In the women’s event, Covell took silver behind Brazilian 15-year-old Rayssa Leal, who was a silver medalist herself at the Tokyo Games.

Frenchman Aurélien Giraud, a 25-year-old who was sixth in skateboarding’s Olympic debut in Tokyo, won the men’s final in the United Arab Emirates. Ginwoo was third behind Portugal’s Gustavo Ribeiro.

The top Americans were Olympic men’s bronze medalist Jagger Eaton in sixth and 15-year-old Paige Heyn in seventh in the women’s event.

Nyjah Huston, a six-time world champion who placed seventh in Tokyo, missed worlds after August surgery for an ACL tear.

Up to three men and three women per nation can qualify per event (street and park) for the 2024 Paris Games. World rankings come June 2024 determine which Americans qualify.

In Tokyo, four of the 12 skateboarding medalists were ages 12 or 13.

Japan’s Kokona Hiraki, then 12, won silver in women’s park to become the youngest Olympic medalist since 1936, according to Olympedia.org. Japan’s Momiji Nishiya, then 13, won women’s street and became the youngest gold medalist in an individual event since 1936.

Worlds conclude this week with the men’s and women’s park events. The finals are Saturday.

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Francesco Friedrich, most decorated bobsledder in history, rebounds for 12th world title

Francesco Friedrich
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A week after his first major championships defeat in seven years, German Francesco Friedrich returned to his winning ways to close the world bobsled championships on Sunday.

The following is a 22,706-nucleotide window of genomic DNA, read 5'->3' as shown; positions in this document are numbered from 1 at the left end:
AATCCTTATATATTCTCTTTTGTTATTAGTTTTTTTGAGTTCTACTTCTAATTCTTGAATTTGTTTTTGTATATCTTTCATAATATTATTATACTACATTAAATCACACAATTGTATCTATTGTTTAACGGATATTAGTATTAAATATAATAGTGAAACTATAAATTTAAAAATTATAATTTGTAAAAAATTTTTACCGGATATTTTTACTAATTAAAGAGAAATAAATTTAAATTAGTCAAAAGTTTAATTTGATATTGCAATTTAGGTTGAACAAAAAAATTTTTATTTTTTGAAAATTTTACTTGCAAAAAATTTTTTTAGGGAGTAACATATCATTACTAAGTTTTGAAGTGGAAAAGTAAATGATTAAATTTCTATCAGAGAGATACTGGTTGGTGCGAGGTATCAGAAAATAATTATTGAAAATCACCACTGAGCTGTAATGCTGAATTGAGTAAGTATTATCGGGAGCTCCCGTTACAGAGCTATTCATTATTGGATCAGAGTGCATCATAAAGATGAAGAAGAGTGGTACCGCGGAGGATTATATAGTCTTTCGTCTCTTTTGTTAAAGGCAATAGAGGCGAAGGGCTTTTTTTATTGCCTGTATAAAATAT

Friedrich’s four-man sled won the world title by 69 hundredths of a second over British and Latvian sleds that tied for silver, combining times from four runs over the last two days in St. Moritz, Switzerland. It marked Great Britain’s first world championships men’s bobsled medal since 1966.

Geoff Gadbois drove the lone U.S. sled in the field, finishing 18th.

Friedrich, the most decorated bobsledder in history, extended his records with a fifth consecutive world four-man title and 12th world championship between two- and four-man events.

Germany swept all four titles at bobsled worlds with four different drivers taking gold.

Friedrich had won 12 consecutive Olympic or world titles before taking two-man silver at worlds last week in St. Moritz, Switzerland. He was dethroned in that event by countryman Johannes Lochner.

Friedrich has been hampered recently by a muscle injury from sprint training in late December. Going into worlds, Lochner had won four consecutive World Cup two-man races, while Hall won the last two World Cups in four-man.

Friedrich, 32, said before this season that he plans to make the 2026 Milan-Cortina Winter Games his final competition. Friedrich and push athlete Thorsten Margis can break the record of four career Olympic bobsled gold medals that they currently share with retired Germans Andre Lange and Kevin Kuske.

The World Cup season concludes with stops in Igls, Austria, and Sigulda, Latvia, the next two weekends.